“For a long time I’ve felt certain that my life is simply not worth what it costs to keep going, but I’m staying here to fulfill what I see as my obligations.”
These were my closing words to an unsent letter I wrote a few years ago. The “obligations” that the letter refers to were to never put the people I care about through the pain of my suicide. I had survived a suicide attempt in college, but over time I had resolved to never kill myself no matter how much I wanted to.
Re-reading my letter now I’m not surprised that I wrote what I did, since I’ve felt like a burden for nearly all my life and have had chronic depression with recurrent suicidal desires.
What does surprise me, though, is the context in which I wrote this.
First, I wrote this in the early months of a depressive episode that eventually became so extremely severe that I guess I had forgotten just how bad it had been even the year before.
But more than that: I wrote this letter on the day that I got my job as a college professor, a job I had been working towards for two decades. Most of the letter describes how the job offer was wonderful and far exceeded my greatest hopes. But as a person who has suffered from depression since childhood and who was several months deep into a depressive episode at the time of my job interview, even having such a clear cause for celebration could not stop me from feeling that I’d rather be dead.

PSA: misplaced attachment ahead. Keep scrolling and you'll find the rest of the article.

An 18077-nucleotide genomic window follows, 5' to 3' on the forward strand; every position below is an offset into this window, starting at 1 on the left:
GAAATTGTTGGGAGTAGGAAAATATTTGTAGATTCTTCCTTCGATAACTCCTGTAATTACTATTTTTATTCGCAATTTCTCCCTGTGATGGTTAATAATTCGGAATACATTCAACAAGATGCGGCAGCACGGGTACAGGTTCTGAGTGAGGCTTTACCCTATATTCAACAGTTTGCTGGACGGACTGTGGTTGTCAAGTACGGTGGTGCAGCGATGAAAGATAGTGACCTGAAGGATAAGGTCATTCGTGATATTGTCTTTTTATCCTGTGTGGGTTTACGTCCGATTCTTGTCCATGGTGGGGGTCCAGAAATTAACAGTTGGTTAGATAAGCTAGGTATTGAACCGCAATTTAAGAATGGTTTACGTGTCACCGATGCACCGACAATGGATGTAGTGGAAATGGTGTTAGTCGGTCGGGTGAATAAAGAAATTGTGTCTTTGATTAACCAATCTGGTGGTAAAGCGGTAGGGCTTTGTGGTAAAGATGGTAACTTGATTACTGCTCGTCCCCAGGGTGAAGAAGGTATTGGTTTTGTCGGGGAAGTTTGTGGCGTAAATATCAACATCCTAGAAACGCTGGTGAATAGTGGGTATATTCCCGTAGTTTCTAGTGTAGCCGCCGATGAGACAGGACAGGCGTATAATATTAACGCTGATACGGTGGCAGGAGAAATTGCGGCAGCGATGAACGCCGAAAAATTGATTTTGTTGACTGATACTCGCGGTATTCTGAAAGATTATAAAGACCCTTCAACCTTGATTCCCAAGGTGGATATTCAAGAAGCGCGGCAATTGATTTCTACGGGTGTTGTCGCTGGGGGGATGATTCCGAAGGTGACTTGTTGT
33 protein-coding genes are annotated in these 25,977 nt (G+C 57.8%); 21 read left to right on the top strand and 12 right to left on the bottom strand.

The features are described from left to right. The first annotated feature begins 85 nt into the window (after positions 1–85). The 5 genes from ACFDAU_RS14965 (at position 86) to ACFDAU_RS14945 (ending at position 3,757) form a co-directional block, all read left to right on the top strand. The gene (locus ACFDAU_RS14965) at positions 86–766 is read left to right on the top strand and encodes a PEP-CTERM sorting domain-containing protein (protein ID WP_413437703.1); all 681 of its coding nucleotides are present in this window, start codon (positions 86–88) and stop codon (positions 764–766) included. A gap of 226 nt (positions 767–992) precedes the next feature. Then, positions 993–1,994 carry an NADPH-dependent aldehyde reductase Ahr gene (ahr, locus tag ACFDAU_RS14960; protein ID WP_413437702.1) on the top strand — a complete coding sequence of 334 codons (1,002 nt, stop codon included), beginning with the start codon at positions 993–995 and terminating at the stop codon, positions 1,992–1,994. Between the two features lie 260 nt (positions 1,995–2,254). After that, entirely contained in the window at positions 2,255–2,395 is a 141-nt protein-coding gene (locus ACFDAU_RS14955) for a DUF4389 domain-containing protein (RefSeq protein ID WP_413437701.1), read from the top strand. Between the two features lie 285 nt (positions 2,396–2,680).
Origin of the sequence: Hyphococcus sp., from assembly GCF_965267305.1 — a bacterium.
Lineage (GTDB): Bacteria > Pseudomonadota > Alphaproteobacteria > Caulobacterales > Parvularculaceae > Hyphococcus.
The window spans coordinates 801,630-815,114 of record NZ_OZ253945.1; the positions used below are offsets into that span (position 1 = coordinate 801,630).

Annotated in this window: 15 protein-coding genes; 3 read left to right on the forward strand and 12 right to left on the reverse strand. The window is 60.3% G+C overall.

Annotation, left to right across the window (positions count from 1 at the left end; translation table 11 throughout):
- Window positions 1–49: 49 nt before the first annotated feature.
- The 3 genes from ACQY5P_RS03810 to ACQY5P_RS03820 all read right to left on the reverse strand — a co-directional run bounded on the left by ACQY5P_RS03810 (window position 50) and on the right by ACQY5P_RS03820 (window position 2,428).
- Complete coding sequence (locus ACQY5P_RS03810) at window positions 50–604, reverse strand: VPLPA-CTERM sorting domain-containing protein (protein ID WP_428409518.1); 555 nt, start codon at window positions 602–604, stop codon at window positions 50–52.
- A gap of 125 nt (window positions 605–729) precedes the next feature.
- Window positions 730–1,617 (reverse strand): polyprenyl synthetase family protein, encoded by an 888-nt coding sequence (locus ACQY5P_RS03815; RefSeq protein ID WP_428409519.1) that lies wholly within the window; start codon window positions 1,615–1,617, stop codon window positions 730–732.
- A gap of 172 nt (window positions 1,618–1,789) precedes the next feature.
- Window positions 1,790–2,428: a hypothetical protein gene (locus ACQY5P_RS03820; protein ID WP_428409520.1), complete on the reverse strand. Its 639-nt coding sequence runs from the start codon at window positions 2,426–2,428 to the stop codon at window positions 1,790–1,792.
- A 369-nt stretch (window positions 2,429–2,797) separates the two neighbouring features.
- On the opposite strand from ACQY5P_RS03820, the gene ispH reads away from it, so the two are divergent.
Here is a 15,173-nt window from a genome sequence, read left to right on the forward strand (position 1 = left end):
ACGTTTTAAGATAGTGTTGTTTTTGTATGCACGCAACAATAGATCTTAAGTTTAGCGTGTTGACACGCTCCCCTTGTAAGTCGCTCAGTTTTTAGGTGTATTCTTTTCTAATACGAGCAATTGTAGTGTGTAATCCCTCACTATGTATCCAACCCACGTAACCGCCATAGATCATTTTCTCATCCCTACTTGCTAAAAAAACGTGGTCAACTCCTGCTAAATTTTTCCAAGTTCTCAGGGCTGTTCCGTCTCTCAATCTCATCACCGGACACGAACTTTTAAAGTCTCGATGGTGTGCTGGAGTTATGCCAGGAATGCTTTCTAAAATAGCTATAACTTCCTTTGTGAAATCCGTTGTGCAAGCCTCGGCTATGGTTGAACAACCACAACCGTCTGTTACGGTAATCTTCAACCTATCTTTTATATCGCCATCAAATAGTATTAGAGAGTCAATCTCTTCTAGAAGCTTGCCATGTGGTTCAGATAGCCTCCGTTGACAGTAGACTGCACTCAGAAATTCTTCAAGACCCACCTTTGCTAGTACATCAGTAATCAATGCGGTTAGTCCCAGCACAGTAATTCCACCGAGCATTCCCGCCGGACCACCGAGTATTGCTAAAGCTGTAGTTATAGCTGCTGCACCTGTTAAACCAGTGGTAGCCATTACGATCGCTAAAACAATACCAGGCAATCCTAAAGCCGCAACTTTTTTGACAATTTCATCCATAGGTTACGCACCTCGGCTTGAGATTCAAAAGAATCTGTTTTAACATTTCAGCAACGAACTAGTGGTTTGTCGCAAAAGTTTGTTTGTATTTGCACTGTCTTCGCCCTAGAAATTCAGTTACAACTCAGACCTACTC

When you’re living with depression, in the whole thick mess of depression, you know your own depression but can’t really see it — because it becomes a part of you and a part of your vision. Looking at this letter now, I actually see it.